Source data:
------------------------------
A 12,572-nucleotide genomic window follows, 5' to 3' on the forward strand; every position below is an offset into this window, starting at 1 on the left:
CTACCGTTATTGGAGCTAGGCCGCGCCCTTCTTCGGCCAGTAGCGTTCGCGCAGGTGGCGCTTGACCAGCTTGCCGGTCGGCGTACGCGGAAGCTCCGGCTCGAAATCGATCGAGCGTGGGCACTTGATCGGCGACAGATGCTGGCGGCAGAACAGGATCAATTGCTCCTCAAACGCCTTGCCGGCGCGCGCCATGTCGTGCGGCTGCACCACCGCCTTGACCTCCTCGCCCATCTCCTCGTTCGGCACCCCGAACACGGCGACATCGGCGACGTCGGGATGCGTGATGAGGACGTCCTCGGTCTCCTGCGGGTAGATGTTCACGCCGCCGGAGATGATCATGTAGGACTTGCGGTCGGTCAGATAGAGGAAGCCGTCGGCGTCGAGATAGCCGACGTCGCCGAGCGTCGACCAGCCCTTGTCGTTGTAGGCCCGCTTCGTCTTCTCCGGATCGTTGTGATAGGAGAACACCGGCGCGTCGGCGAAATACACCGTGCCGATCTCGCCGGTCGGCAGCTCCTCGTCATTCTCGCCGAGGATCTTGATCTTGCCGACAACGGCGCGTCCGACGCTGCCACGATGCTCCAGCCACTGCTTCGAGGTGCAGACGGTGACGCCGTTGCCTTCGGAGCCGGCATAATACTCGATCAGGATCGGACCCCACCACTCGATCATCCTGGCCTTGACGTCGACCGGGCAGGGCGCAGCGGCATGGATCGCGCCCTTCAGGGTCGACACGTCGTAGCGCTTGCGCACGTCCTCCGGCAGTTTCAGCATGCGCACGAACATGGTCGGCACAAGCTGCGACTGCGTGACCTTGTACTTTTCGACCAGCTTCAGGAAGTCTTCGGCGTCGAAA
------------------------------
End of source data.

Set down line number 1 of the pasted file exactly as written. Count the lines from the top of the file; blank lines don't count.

A 12,572-nucleotide genomic window follows, 5' to 3' on the forward strand; every position below is an offset into this window, starting at 1 on the left: